Archive for the ‘General Observations’ Category

Tapping the creative power of the crowd

At a time when Hollywood is focused on big budget blockbusters, it’s nice to see that there’s an alternative. Examples of crowdsourced creativity.

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Nine Serious Tech Trends for 2010

This list is useful. Like it or not, these are the tech trends with the most momentum as we move into 2010.

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Twitter growth stalled?

Why doesn’t Twitter grow? Mashable’s Ben Parr provides stats and analysis on the flatlining of Twitter usage.

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The coolest thing at CES

Within the first few hours of arriving at CES, I encountered three different manufacturers who made unsolicited offers to build a device for me or my company. Or any company I could recommend.

What kind of device? Apparently, it doesn’t matter. “You tell us the specifications,” said the representative of one Chinese ODM, “And we will build exactly what you want in the quantity that you specify. No upfront investment, no inventory risk.” Does that sound like a deal that’s too good to be true? It probably is.

But that won’t stop some big media companies from taking the bait. Brace yourselves for a flood of bespoke gizmos sporting major media brands. Innovation or desperation? Soon you’ll see content companies hawking branded hardware, aided and abetted by device manufacturers who face certain death by commodization.

The best illustration of this fad is the proliferation of e-book readers, widely noted in the blogosphere. The components for these devices are almost all identical, so the ODMs are eager to find partners who can help them differentiate.

When the cost of manufacturing is so low, you might expect to see some radical experimentation with form factor. That can lead to good things. Check this out: Buried in the middle of this video from New York Times is a glimpse of the coolest device that I saw at CES: Lenovo’s new dual screen netbook. When you don’t need the keypad, you can pop the screen out for a small portable tablet. Finally.

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Top Tens, 2010 Predictions and Other Provocative Lists

alice through looking glass CUThis week everybody seems to have a Top Ten list to herald the dawn of a new decade. Never one to miss a chance to jump on a rolling bandwagon, I decided to chime in with my own list of the lists that caught my attention.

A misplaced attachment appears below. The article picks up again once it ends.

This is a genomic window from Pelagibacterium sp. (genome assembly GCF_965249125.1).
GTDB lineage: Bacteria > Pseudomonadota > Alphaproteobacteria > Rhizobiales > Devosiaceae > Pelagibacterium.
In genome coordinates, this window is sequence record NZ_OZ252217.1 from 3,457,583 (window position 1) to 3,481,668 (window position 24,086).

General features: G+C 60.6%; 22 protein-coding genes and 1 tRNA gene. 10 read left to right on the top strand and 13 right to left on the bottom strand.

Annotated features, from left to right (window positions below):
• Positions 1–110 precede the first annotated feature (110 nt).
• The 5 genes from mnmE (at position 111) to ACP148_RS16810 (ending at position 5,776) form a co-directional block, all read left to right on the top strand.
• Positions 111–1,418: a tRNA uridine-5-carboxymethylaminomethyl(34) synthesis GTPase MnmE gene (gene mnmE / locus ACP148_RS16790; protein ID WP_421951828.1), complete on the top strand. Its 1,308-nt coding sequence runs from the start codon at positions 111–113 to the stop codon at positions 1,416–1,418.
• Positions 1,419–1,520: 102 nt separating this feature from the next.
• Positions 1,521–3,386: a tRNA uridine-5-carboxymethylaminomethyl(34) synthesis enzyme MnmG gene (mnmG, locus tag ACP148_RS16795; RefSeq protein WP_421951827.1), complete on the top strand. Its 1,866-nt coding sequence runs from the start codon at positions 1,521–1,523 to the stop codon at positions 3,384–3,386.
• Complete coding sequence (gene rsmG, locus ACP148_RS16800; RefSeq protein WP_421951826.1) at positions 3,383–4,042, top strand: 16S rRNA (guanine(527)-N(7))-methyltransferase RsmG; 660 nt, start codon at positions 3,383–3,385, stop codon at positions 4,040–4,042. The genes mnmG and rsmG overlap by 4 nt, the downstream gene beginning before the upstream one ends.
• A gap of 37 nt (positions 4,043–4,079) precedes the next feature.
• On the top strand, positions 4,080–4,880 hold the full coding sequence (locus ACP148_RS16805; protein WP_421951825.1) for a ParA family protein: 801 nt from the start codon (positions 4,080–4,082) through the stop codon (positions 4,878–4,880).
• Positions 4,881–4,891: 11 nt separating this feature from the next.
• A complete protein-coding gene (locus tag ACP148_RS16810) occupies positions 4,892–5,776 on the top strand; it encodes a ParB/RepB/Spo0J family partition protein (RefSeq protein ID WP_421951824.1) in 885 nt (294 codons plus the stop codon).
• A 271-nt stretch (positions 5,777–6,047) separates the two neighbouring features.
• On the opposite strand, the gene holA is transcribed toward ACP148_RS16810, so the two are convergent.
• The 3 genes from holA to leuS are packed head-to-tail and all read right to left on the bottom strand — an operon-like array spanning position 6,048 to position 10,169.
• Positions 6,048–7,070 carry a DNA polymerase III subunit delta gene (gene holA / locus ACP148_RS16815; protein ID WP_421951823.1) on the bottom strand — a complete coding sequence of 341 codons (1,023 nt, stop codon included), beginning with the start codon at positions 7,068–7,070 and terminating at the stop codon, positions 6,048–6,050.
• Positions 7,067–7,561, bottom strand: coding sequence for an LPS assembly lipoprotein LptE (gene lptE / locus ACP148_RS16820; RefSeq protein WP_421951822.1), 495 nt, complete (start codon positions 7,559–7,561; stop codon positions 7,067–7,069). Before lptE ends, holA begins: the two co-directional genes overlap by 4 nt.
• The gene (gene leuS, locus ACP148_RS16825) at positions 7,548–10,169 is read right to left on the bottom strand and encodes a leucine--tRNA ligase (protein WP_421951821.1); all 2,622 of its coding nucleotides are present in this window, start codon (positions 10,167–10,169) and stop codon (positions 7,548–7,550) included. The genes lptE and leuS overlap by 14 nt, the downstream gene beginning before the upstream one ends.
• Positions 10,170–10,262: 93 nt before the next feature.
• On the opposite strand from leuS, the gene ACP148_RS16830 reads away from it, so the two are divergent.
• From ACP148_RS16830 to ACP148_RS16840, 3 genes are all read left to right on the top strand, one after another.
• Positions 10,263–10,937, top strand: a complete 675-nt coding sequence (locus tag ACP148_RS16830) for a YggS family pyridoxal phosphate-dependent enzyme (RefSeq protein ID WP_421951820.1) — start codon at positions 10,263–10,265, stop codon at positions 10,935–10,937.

Did I miss one? Got a suggestion? I’d love to hear it. Post it in the comments, please!

1. NYT: Bono’s Ten for the Next Ten

Ten items for the next decade that captivate the Irish rocker’s imagination. Characteristically capricious and wide ranging. Bono zooms from the micro to the macro in this assortment of predictions.. See yesterday’s NYT.


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The next frontier: “What is life?”

The next decade will bring amazing technology and, with it, some unprecedented moral questions about what it means to be “human” and “alive”.
Read Martine Rothblatt’s provocative piece about the concept of life in the context of new technology.
“Will Uploaded Minds in Machines be Alive?”

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Be afraid. Very afraid. Smart swarms are here.

For all you singularity-watchers and Diamond Age fans out there, check out these swarming nano-bots.

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YouTube filmmaker Fede Alvarez lands studio deal for $30M

Digital technology puts the tools for great storytelling into the hands of people everywhere. BBC reports that first time director Alvarez will helm a sci fi flick for Sam Rami. What got Hollywood’s attention was Fede’s terrific short film “Panic Attack”, shot for a total of $300 and posted to YouTube a month ago.
Thanks to Ken Rutkowski for the link.

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Where does your disposable plastic junk go?

Check out these shocking photos of albatrosses from the Midway atoll by Chris Jordan. Click on MIDWAY at

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Four trends to watch in 2010

“Never make forecasts, especially about the future.” Wise advice from Samuel Goldwyn.   Which I am now about to ignore at my peril.   Here’s my take on what to expect in 2010.


1. The Dawn of Ambient Awareness & Networked Consciousness

What happens when real-time status updates and news feeds are combined with GPS location data and context-aware computing?  You may experience a new kind of awareness that leverages the perceptions and commentary of other people.  You might call it collective intelligence.  And it will make you smarter. Continue Reading